"I'm left feeling the same shock, disgust, and anger that many of you are--and having trouble reconciling the place I knew, loved, and worked in for so long with the hard reality that has been presented over the past few days. It's like staring at two totally different worlds. But it's not. It's just the one world, and the yawning disconnected between my perception from the top and the crushing reality many of you experienced fills me with profound shame."

Like Morhaime, Metzen acknowledged that "words are cheap," and he didn't want to make any kind of "grand, sweeping promises." Instead, he said that "accountability starts with people. Not corporations, or platitudes, or 'values' cast in iron around a statue."

Metzen said that individuals, and in particular men, need to do more to have greater "awareness, compassion, and empathy for the women around us--in the whole of our lives, not just at work." If men don't do that, then "nothing changes," Metzen said.

"It's not enough just to say, 'I see you' and 'I hear you' when terrible things happen to women in and out of the workplace," Metzen added. "We have to be present enough and willing enough to ASK them what their experiences are day to day--and then do everything we can to support them with the respect, dignity, and opportunities they deserve."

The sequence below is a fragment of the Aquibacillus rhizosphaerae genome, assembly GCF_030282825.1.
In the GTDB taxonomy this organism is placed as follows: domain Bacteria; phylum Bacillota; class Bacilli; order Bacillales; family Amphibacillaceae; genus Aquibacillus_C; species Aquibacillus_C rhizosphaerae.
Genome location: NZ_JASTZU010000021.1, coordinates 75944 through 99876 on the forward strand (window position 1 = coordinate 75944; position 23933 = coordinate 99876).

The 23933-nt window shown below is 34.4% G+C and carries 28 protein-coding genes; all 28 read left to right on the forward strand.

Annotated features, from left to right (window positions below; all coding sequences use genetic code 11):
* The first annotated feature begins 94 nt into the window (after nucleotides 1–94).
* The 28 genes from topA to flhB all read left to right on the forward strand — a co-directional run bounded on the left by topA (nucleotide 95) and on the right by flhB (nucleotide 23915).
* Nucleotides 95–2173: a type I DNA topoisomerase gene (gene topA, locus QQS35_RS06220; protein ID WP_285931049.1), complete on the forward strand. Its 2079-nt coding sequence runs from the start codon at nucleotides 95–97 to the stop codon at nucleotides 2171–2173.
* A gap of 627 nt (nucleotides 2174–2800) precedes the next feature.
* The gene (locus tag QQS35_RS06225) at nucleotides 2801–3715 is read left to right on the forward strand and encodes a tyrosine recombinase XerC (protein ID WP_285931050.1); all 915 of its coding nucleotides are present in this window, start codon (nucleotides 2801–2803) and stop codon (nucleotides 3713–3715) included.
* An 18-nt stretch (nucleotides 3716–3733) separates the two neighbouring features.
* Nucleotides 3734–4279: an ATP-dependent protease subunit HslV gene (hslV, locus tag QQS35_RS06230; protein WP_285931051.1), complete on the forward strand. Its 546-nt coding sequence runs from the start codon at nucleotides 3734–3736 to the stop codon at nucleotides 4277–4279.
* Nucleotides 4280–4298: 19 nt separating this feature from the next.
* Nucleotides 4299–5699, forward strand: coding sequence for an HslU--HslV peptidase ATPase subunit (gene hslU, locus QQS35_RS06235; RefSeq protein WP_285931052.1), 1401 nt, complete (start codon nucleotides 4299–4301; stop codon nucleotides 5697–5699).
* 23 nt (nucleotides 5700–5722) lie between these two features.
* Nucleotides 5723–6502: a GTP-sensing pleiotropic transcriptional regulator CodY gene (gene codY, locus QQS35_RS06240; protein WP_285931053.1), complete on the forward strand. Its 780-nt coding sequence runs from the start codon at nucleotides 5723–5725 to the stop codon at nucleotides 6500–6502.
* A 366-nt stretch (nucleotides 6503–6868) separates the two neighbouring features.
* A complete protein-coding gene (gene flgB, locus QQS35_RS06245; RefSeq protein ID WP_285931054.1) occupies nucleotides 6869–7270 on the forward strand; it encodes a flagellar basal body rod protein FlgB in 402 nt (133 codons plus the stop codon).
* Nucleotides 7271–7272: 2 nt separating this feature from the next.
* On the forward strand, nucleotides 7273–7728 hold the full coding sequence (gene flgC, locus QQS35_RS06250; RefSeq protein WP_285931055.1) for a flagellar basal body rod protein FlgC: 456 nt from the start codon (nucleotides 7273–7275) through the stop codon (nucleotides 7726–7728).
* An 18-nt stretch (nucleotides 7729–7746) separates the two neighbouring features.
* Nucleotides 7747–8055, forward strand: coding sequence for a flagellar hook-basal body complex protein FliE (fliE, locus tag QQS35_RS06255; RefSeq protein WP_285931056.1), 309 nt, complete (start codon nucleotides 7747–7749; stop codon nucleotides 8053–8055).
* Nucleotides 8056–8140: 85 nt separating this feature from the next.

The lawsuit is seeking to demand Activision Blizzard to adhere to policies for workplace protections in California, while it also seeks to have the company pay money in the form of back pay, lost wages, and unpaid wages for female employees.

Mike Morhaime Statement:

"I have read the full complaint against Activision Blizzard and many of the other stories. It is all very disturbing and difficult to read. I am ashamed. It feels like everything I thought I stood for has been washed away. What’s worse but even more important, real people have been harmed, and some women had terrible experiences.